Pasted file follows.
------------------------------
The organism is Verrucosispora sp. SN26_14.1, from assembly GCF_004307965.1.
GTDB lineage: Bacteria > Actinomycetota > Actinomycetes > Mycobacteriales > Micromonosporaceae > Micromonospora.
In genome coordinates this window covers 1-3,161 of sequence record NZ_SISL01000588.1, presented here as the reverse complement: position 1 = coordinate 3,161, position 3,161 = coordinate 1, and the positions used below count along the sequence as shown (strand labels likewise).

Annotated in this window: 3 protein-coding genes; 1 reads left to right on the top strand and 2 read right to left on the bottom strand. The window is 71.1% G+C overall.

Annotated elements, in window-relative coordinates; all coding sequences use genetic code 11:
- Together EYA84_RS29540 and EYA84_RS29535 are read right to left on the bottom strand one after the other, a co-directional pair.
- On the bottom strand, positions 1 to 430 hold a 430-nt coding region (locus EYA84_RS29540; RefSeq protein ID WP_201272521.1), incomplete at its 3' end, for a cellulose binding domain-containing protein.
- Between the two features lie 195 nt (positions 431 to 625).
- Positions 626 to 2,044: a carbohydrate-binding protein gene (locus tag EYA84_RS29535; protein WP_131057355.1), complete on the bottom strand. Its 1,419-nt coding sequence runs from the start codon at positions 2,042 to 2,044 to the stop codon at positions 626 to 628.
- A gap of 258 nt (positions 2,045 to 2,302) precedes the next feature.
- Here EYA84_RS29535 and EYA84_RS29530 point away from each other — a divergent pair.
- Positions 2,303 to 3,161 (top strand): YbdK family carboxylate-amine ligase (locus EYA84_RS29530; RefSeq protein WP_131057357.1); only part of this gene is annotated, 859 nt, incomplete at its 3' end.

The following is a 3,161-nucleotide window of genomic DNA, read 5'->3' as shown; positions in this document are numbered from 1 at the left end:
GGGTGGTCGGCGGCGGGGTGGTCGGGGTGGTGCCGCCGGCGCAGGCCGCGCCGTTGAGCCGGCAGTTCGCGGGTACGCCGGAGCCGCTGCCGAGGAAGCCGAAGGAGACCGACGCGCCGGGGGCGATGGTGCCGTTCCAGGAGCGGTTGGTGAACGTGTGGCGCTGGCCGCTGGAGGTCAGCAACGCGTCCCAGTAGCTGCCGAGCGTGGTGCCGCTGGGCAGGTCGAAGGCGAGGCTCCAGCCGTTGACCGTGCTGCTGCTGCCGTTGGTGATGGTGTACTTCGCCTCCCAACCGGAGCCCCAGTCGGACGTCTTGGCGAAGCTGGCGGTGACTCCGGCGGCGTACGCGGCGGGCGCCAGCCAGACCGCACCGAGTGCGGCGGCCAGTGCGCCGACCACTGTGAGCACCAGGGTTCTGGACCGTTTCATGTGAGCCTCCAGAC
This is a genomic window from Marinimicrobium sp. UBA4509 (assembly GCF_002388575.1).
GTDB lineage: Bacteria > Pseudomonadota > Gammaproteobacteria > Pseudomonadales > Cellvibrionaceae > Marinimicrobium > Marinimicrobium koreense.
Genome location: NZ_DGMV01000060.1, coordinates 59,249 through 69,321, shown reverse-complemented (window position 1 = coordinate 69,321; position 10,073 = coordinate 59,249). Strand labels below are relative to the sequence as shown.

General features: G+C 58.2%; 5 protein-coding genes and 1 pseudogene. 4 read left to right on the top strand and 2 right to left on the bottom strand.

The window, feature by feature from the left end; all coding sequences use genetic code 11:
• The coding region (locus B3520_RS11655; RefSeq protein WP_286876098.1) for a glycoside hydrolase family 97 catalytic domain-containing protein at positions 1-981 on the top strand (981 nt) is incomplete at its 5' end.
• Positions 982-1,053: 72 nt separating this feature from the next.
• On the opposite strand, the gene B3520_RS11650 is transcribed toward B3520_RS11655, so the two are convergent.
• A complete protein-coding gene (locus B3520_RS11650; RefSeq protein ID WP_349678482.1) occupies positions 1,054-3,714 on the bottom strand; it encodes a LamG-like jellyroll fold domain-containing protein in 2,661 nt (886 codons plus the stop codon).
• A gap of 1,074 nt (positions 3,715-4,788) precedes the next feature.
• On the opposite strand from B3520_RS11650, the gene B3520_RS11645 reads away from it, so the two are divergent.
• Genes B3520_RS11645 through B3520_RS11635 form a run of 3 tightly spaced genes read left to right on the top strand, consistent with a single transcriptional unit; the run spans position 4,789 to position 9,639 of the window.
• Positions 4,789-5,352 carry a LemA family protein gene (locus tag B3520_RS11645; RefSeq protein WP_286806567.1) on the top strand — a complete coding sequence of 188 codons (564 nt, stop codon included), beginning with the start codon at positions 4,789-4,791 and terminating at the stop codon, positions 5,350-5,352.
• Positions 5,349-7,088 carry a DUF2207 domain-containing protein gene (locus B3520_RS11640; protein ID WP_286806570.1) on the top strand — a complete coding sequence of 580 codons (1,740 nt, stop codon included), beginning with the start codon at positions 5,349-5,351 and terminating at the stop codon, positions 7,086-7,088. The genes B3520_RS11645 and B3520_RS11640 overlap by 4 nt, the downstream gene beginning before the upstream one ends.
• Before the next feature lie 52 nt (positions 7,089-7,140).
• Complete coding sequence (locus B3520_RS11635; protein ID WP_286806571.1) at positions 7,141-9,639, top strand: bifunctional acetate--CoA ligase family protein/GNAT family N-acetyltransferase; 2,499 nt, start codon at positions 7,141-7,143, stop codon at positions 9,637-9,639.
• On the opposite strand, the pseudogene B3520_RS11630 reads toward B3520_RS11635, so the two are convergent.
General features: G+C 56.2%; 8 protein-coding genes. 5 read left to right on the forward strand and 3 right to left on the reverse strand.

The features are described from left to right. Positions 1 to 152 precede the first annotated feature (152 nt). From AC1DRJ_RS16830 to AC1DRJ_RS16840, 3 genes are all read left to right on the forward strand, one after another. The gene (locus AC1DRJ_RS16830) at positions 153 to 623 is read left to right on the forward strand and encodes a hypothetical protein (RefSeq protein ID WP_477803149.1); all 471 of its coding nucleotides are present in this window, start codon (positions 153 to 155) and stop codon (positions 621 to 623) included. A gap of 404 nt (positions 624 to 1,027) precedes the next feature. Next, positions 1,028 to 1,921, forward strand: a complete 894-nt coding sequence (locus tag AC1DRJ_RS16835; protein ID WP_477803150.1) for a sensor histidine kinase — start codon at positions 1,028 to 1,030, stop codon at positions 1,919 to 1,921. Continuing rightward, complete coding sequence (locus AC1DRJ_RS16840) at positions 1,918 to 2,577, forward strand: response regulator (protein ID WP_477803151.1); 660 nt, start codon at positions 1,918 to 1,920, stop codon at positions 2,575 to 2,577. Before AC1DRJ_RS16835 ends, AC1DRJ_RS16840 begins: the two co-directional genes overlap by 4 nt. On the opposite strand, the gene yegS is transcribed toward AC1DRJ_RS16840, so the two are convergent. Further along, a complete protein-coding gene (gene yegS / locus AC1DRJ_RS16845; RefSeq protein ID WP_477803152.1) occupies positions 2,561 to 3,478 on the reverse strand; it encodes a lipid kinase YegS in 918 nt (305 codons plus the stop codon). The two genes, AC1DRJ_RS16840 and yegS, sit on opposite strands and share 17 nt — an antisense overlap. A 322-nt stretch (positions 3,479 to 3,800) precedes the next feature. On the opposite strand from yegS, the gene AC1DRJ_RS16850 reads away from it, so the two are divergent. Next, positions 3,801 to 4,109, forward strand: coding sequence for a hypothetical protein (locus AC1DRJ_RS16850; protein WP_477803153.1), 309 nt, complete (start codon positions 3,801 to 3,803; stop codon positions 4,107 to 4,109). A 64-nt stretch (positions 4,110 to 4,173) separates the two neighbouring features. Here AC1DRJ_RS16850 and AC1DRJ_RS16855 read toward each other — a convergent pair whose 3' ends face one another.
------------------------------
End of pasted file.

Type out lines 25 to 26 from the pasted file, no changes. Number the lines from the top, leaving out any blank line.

• On the opposite strand from B3520_RS11650, the gene B3520_RS11645 reads away from it, so the two are divergent.
• Genes B3520_RS11645 through B3520_RS11635 form a run of 3 tightly spaced genes read left to right on the top strand, consistent with a single transcriptional unit; the run spans position 4,789 to position 9,639 of the window.